This epiphany was Ben Graham in the appendix to Intelligent Investor. He writes almost matter-of-factly. He says, oh it's ironic that we put 20% of our fund in this one company. He doesn't even name the company. We know it's GEICO, but he doesn't even name it. We put 20% of our fund in his company in 1948. And the thing was a 145-bagger. Actually, between the time he bought and the peak, it was a 600-bagger, but the way he describes it in the appendix, it makes it sound like it's a 145-bagger over 24 years.


He says that one stock made more money… He says, “Ironically enough, the aggregate of profits occurring from the single investment decision far exceeded the sum of all the others realized over the 20 years of wide-ranging operations in the partners’ specialized fields and involving much investigation, endless pondering and countless individual decisions.”


Everybody knows the famous stories of Northern Pipeline and the Guggenheim liquidation and all that. Those things were a lot of work. He had to solicit proxies and wait for the next annual meeting and build his case and all that these things were illiquid.


Even back then it was a ton of work, and the profits were capped, and then you have to move on to something else. And that one investment in GEICO made more profits than all that other activity. So, I thought: could you have put on a 21st century analyst’s hat, and analyzed GEICO with all the things that we know today in terms of disruption theory and the way businesses evolve, and the total addressable market, and all that? I went back and I said, look what is GEICO?


GEICO was this company that Graham invested in 1948. It was founded in 1936. What could we have figured out right before Graham invested? Let's go through the list here. In 1948, if you looked at car registrations, this is public government information, car registrations had compounded at 20% a year over the previous 47 years. A lot of people are buying cars. If you look at cars per capita there was only one car or truck per capita in the U.S. [Editor’s note: I misspoke here: what I meant to say is that there was one quarter of a car per capita, that is, one car for every four inhabitants in the US, at that time, as I explain in this blog post.]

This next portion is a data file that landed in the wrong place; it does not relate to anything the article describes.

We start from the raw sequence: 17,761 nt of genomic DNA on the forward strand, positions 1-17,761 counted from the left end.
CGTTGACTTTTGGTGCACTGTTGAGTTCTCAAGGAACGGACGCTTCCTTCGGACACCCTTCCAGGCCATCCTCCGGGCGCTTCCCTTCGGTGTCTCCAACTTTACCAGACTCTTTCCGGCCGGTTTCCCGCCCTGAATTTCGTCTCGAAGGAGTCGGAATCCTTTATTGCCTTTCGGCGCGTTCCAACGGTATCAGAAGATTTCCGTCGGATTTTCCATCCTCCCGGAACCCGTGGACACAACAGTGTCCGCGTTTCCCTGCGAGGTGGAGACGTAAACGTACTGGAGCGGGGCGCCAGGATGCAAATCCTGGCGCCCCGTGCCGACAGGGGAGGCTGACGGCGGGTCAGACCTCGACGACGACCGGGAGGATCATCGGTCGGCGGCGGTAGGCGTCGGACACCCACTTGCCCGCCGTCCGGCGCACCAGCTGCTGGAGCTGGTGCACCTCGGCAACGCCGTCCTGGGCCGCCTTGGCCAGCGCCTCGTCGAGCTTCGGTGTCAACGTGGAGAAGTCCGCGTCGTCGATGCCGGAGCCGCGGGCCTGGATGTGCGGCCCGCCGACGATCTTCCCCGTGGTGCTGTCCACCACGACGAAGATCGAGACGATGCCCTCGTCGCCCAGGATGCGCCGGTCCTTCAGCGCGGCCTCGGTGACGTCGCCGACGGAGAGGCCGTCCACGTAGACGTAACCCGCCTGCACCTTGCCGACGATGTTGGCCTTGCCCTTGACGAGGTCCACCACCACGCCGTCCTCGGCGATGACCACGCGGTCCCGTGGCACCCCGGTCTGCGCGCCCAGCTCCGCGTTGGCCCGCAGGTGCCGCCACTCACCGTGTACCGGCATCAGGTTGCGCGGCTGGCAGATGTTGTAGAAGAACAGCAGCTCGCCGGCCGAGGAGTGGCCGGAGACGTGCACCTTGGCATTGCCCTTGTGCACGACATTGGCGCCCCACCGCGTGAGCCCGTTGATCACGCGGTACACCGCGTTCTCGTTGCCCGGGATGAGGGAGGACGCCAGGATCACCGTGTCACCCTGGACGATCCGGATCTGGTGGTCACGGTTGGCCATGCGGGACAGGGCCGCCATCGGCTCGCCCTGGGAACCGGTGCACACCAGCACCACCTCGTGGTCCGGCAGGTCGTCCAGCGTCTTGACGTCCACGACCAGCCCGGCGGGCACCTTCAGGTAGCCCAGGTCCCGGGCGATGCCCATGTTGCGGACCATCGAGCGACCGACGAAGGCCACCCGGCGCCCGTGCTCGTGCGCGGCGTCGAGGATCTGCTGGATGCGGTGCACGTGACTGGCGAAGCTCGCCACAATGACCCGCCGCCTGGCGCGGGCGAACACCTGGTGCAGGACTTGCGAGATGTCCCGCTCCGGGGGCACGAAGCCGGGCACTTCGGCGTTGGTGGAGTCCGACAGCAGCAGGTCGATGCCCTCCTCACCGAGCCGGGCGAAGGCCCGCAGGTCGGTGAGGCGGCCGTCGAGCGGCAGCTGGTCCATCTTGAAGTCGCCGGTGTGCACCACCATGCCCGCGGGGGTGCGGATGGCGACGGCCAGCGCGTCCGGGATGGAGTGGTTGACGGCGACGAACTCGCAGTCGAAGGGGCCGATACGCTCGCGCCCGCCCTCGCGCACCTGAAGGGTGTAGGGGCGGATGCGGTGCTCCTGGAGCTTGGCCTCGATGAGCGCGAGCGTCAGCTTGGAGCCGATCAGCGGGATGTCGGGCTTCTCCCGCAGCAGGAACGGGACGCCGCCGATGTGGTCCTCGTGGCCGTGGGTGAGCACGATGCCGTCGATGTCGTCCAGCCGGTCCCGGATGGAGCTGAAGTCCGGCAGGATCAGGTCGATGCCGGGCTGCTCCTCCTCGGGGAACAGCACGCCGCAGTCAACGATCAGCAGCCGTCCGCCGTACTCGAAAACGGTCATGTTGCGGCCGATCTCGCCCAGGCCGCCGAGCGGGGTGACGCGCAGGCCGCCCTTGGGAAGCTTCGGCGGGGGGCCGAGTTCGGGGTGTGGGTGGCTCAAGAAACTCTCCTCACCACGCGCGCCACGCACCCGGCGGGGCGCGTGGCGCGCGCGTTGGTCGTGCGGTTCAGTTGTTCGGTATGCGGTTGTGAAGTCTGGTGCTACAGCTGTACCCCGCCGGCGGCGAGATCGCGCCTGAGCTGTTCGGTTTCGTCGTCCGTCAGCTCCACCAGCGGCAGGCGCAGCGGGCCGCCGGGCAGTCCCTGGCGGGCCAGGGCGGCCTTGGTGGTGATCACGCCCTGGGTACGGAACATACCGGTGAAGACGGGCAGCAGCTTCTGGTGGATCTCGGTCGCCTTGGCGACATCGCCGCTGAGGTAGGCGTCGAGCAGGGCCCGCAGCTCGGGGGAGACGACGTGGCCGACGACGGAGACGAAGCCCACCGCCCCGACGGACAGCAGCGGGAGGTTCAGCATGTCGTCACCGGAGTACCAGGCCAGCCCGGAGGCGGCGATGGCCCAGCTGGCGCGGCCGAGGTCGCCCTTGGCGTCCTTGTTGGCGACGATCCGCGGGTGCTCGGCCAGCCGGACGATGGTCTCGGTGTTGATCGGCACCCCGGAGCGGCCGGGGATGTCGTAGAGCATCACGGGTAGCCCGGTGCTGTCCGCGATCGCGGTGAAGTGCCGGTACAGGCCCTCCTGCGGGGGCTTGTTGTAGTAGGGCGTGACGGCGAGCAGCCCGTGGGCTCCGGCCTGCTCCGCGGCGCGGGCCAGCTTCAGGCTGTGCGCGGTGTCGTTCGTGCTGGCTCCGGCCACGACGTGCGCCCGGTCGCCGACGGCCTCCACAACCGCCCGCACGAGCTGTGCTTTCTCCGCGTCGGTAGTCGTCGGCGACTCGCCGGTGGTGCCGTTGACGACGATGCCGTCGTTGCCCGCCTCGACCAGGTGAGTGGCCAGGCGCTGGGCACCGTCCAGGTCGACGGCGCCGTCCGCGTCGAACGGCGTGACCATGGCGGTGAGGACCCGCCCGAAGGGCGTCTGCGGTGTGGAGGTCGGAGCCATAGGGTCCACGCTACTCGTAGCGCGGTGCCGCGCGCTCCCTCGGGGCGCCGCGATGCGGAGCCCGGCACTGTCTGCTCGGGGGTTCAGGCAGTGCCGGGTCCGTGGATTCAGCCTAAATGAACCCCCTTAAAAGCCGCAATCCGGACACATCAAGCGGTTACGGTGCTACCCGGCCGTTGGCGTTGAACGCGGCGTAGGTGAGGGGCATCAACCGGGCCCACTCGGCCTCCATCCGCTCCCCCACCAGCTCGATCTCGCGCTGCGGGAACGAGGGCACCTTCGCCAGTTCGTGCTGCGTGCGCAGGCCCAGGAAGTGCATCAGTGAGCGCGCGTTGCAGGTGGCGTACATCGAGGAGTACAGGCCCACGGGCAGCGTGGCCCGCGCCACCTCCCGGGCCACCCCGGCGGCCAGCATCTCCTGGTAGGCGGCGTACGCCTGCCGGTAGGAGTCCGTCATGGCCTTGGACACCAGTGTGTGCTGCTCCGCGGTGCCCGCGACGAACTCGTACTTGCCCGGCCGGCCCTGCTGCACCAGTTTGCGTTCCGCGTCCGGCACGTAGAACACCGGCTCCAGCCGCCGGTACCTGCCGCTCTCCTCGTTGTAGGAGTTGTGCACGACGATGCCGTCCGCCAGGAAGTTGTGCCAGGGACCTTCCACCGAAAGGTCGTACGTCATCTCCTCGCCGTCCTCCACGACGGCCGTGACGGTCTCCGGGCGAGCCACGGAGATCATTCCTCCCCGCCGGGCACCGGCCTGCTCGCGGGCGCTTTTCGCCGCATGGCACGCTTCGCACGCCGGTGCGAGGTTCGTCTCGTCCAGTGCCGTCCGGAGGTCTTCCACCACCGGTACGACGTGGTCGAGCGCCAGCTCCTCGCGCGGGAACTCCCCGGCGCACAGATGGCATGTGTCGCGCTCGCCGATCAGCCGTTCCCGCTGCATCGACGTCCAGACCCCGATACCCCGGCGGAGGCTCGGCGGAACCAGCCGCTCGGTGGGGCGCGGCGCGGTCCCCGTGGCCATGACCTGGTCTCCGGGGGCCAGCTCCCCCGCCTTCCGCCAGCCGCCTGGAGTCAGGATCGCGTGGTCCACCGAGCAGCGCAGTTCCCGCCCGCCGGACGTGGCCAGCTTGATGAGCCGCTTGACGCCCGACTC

Maybe the population is growing a lot. There's going to be baby boomers. Now, maybe that wasn't a known fact, but then maybe there's room for more cars. I found this article in the New York Times from February 1947. A year before Graham invested and the article quoted a car dealership saying, look, if you try to buy a car, you're going to find a waitlist that's going to take you months. And it might even take you into the next year. We just don't have enough cars to supply to people. And part of that was because there were steel shortages after the second World War, but clearly there was pent-up demand. In fact, I found this funny thing, which is kind of crazy to imagine today. People were vacationing in Europe, and they were taking their cars in the ships to go to vacation in Europe, because you couldn’t land in Europe and go to Hertz and rent a car. It didn't exist.


Tobias Carlisle:

That's amazing.


Marcelo P. Lima: